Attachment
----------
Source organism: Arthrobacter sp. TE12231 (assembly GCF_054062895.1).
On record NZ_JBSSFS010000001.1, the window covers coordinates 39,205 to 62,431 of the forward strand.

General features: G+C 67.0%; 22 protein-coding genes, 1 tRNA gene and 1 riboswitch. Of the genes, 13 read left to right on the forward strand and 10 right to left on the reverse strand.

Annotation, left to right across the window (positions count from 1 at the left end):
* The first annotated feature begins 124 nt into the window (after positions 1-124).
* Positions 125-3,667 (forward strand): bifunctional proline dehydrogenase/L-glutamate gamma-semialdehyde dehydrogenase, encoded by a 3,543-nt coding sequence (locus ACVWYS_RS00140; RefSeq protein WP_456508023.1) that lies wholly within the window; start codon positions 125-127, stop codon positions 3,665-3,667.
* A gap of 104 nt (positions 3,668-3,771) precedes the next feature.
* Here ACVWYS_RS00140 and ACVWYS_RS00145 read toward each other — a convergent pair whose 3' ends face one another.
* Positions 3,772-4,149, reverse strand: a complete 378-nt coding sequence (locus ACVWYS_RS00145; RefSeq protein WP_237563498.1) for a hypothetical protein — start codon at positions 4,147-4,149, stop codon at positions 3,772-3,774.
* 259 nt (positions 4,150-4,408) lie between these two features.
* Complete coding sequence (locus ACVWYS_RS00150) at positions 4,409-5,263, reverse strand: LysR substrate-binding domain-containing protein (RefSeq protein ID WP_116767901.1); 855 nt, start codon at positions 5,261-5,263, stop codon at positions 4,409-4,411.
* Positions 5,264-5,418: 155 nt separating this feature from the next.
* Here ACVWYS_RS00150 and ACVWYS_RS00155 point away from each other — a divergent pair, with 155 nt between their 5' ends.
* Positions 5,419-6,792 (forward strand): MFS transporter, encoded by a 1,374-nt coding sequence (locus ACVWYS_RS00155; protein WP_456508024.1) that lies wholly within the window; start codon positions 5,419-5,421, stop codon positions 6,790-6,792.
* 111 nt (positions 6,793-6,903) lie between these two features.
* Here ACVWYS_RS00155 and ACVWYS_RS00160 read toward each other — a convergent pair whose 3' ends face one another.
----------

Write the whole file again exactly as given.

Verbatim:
Source organism: Arthrobacter sp. TE12231 (assembly GCF_054062895.1).
On record NZ_JBSSFS010000001.1, the window covers coordinates 39,205 to 62,431 of the forward strand.

General features: G+C 67.0%; 22 protein-coding genes, 1 tRNA gene and 1 riboswitch. Of the genes, 13 read left to right on the forward strand and 10 right to left on the reverse strand.

Annotation, left to right across the window (positions count from 1 at the left end):
* The first annotated feature begins 124 nt into the window (after positions 1-124).
* Positions 125-3,667 (forward strand): bifunctional proline dehydrogenase/L-glutamate gamma-semialdehyde dehydrogenase, encoded by a 3,543-nt coding sequence (locus ACVWYS_RS00140; RefSeq protein WP_456508023.1) that lies wholly within the window; start codon positions 125-127, stop codon positions 3,665-3,667.
* A gap of 104 nt (positions 3,668-3,771) precedes the next feature.
* Here ACVWYS_RS00140 and ACVWYS_RS00145 read toward each other — a convergent pair whose 3' ends face one another.
* Positions 3,772-4,149, reverse strand: a complete 378-nt coding sequence (locus ACVWYS_RS00145; RefSeq protein WP_237563498.1) for a hypothetical protein — start codon at positions 4,147-4,149, stop codon at positions 3,772-3,774.
* 259 nt (positions 4,150-4,408) lie between these two features.
* Complete coding sequence (locus ACVWYS_RS00150) at positions 4,409-5,263, reverse strand: LysR substrate-binding domain-containing protein (RefSeq protein ID WP_116767901.1); 855 nt, start codon at positions 5,261-5,263, stop codon at positions 4,409-4,411.
* Positions 5,264-5,418: 155 nt separating this feature from the next.
* Here ACVWYS_RS00150 and ACVWYS_RS00155 point away from each other — a divergent pair, with 155 nt between their 5' ends.
* Positions 5,419-6,792 (forward strand): MFS transporter, encoded by a 1,374-nt coding sequence (locus ACVWYS_RS00155; protein WP_456508024.1) that lies wholly within the window; start codon positions 5,419-5,421, stop codon positions 6,790-6,792.
* 111 nt (positions 6,793-6,903) lie between these two features.
* Here ACVWYS_RS00155 and ACVWYS_RS00160 read toward each other — a convergent pair whose 3' ends face one another.